4. You’ll attract more buyers

In addition to decreasing workload for buyers, investing in a pre-listing home inspection communicates that you care, and that you’re a responsible seller. This, in turn, attracts more qualified buyers. After all, who doesn’t want to purchase a home that’s been well cared for and maintained?

How Home Inspections Work

During a home inspection, a qualified, trained home inspector will conduct a visual inspection of your home, including the following systems and areas:

  • Major appliances

  • HVAC system

  • Sealing around doors and windows

  • Your home’s plumbing and electrical systems

  • The structure and covering of your roof

  • The home’s flooring

  • Walls and structural supports

  • The home’s foundation

  • The home’s basement and attic

  • And more

Additionally, a home inspector may conduct a mold test and/or a radon test to ensure that mold or toxic gas isn’t present in your home. Once the inspector has finished the inspection process, they’ll provide you with a written report that you can use to guide your home repairs or make your home more attractive to a home buyer.

How to Choose a Home Inspector

Once you’ve decided to have a pre-listing home inspection, you’ll need to find the right Montana home inspector for you. Here are a few tips to choose the perfect match:

  • Ask around. If you have friends who have recently sold homes, ask around to see if any of them have home inspectors they’d recommend. You can find great professionals via word-of-mouth.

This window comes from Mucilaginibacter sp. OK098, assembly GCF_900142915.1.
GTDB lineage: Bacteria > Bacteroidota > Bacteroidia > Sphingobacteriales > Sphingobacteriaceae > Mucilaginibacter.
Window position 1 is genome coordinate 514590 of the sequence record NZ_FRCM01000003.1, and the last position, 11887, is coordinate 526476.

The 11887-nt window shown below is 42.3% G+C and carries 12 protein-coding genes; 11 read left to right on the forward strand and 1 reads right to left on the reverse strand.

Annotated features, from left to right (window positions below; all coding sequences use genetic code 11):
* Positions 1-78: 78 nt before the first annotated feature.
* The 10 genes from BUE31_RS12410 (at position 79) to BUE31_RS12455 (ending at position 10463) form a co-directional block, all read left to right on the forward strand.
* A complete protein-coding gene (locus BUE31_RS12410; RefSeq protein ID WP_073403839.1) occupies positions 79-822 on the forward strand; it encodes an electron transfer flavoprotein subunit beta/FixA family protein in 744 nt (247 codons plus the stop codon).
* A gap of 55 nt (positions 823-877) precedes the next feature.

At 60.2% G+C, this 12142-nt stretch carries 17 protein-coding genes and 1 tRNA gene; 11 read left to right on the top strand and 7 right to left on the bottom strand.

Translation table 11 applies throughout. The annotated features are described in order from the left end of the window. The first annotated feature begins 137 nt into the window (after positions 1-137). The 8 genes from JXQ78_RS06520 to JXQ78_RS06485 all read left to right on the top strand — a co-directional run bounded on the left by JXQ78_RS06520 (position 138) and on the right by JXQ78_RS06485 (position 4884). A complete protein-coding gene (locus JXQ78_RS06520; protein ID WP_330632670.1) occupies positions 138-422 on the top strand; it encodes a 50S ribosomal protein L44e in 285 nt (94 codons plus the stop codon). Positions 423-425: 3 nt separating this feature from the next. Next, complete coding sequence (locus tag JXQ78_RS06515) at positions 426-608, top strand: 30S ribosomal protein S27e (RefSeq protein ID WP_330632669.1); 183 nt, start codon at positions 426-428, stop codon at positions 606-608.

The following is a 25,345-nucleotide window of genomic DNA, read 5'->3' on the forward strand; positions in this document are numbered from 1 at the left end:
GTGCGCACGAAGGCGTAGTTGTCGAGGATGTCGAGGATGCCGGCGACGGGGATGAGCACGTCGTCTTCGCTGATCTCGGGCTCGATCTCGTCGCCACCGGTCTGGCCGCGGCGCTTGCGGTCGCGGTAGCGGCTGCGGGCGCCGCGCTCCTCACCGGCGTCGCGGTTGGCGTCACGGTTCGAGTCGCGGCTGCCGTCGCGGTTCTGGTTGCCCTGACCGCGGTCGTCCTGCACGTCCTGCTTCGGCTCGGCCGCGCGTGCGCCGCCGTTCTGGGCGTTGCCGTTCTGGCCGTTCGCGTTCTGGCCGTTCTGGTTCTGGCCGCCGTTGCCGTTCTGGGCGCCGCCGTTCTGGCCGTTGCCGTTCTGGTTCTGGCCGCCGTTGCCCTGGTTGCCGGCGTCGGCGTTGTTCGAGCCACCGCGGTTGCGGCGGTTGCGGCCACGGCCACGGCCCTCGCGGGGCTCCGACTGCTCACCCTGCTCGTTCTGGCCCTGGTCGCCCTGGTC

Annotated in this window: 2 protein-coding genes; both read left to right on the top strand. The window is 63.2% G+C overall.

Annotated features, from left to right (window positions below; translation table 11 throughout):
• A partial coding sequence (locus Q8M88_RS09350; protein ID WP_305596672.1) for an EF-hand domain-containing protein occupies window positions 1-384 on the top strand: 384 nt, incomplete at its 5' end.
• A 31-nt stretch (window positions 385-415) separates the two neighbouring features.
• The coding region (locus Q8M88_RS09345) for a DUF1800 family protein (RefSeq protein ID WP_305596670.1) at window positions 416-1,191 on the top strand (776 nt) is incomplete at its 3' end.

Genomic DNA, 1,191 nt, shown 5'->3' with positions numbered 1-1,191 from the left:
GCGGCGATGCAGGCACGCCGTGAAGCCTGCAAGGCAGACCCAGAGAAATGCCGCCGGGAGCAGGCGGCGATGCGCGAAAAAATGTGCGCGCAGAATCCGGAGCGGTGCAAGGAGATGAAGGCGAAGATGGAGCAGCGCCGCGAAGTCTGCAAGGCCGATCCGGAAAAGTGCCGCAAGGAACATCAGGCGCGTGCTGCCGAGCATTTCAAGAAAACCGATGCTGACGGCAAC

• Look for membership in professional organizations. certified mold inspectorLook for inspectors who are members of reputable professional organizations like the American Society of Home Inspectors (ASHI), the International Association of Certified Home Inspectors, or the National Academy of Building Inspection Engineers. Membership in any of these organizations is a good indicator of quality and reliability in a home inspector.

  • Ask for a sample report. Before you pay a home inspector, ask to see a sample report that the team has done on a house like yours. This sample report will help you see what the home inspector identifies and what they intend to inspect in your home. It’ll also demonstrate how they communicate information and what level of detail you can expect.

  • Consider experience. Look for someone who has been a home inspector in your area for a while. After all, a state like Montana has many unique concerns and considerations, and you’ll want to work with a company that knows how to look for the problems that can arise in this climate.